Passengers on board a flight from Toronto to Halifax last week may have been exposed to COVID-19, Nova Scotia’s public health agency said Wednesday as it reported a new confirmed case of the virus.
The Nova Scotia Health Authority (NSHA) said the potential COVID-19 exposure occurred June 26 on WestJet Flight WS248 from Toronto to Halifax.
The flight left Toronto at 10 a.m. and landed in Halifax just after 1 p.m. that day, the agency said in a statement.
“Those on the flight should self-monitor for signs and symptoms of COVID-19,” it said.
The news came as Nova Scotia confirmed that it had identified a new COVID-19 case on Tuesday, the second case announced in as many days after the province went three weeks without any new infections.
The government said the new case is a Nova Scotian who travelled outside of Canada.
The other active case was identified June 29 and is also travel-related.
“The new cases this week show that COVID-19 is still very much here,” Premier Stephen McNeil said in a statement Wednesday.
“So please continue to follow public health directives and advice, look out for your fellow Nova Scotians and do all you can to keep COVID-19 under control.”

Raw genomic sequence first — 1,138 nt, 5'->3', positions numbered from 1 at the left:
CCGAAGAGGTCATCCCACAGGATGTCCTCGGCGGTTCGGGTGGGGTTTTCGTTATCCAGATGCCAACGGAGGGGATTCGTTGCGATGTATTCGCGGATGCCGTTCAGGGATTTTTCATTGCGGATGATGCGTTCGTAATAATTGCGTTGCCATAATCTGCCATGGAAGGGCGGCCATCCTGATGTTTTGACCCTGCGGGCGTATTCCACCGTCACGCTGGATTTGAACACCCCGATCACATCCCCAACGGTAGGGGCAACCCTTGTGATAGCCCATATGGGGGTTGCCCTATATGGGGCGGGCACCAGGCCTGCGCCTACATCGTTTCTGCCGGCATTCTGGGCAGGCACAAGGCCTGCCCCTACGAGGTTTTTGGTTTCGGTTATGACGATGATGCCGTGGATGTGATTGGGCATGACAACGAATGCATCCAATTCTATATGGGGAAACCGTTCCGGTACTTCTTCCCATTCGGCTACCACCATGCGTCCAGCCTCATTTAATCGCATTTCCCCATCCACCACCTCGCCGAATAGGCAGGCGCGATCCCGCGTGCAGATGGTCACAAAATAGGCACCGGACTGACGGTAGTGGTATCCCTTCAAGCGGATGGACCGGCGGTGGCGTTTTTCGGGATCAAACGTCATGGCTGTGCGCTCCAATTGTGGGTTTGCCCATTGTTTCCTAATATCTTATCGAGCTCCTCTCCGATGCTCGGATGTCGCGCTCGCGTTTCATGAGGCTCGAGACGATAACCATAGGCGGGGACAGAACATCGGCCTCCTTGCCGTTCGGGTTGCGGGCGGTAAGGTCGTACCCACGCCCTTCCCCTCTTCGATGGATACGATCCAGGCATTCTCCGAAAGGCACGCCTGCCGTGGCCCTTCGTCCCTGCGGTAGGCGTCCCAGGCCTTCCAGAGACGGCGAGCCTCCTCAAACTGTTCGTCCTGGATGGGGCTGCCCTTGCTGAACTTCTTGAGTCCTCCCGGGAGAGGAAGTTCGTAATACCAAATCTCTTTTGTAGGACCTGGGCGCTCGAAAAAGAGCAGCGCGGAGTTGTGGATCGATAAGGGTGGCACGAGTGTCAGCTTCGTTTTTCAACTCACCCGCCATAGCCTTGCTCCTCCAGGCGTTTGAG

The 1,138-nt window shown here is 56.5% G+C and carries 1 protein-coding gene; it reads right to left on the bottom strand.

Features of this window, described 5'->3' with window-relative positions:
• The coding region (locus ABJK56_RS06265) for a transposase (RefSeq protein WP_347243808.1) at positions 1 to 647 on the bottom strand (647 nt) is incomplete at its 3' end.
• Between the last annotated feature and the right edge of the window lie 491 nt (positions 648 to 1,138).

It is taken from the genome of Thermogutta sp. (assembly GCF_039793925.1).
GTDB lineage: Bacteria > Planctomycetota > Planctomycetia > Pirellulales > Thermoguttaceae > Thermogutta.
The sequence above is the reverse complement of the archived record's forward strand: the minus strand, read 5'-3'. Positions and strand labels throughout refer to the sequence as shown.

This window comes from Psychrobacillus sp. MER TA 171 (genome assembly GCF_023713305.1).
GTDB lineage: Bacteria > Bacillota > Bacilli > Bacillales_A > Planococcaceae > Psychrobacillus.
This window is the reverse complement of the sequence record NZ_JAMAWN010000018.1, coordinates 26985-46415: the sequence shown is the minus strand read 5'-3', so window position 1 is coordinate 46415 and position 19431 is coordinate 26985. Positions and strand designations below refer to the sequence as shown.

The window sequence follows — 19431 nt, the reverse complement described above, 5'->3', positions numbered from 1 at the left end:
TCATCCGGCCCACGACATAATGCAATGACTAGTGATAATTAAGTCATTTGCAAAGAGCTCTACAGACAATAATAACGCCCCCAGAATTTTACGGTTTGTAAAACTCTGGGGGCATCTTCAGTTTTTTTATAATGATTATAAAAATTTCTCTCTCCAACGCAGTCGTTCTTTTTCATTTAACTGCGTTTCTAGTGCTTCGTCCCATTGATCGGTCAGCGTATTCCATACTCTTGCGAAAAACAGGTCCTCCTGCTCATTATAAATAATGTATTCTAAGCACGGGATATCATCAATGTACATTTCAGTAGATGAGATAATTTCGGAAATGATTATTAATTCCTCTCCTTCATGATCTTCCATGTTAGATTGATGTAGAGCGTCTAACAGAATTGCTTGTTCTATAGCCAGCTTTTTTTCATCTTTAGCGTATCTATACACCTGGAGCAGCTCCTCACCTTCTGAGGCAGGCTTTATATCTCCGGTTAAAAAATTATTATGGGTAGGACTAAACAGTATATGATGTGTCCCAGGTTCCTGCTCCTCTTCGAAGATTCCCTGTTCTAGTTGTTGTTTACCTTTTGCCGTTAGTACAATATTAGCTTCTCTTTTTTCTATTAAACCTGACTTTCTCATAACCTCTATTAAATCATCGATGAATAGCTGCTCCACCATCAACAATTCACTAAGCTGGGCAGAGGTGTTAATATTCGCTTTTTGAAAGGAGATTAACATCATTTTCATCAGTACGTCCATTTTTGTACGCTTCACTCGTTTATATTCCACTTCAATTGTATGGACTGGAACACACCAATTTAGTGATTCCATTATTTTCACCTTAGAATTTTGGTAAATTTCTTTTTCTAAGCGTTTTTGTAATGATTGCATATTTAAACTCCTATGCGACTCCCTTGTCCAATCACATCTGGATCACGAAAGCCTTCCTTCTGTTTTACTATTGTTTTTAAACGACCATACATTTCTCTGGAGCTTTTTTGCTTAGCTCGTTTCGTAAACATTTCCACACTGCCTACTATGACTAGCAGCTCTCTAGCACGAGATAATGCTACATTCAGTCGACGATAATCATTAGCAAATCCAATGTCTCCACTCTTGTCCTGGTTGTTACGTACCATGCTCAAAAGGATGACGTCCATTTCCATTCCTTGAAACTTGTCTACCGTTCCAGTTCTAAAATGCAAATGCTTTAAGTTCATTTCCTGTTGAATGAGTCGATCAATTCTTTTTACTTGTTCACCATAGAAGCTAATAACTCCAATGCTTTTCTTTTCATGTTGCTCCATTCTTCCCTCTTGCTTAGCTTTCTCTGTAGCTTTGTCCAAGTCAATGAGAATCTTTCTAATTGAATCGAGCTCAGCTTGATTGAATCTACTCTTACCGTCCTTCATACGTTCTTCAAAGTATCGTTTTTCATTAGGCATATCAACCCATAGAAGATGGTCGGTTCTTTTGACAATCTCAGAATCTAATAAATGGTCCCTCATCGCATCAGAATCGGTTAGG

The Nova Scotia Health Authority said anyone on the Toronto-Halifax flight may have been exposed to COVID-19, but passengers in seats A to C in rows 16 through 21 are at greater risk of exposure.
It asked those passengers to call 811 for advice and to self-monitor for potential COVID-19 symptoms.
In an e-mail to The Canadian Press, Morgan Bell, a spokeswoman for WestJet, said the NSHA advised the company today about the potential COVID-19 exposure on the flight.
“The public health authority has jurisdiction, and a process, for notifying guests on board the flight, we are providing all necessary information as required,” Ms. Bell said.
She said WestJet also has a process in place to notify crew on affected flights.
Nova Scotia has reported 1,063 cases of COVID-19 and 63 deaths so far during the pandemic.
As of Friday, residents will be allowed to travel between Nova Scotia, New Brunswick, Newfoundland and Labrador and Prince Edward Island without needing to self-isolate.
People have been asked to abide by local public-health directives and avoid travelling if they exhibit any COVID-19 symptoms.
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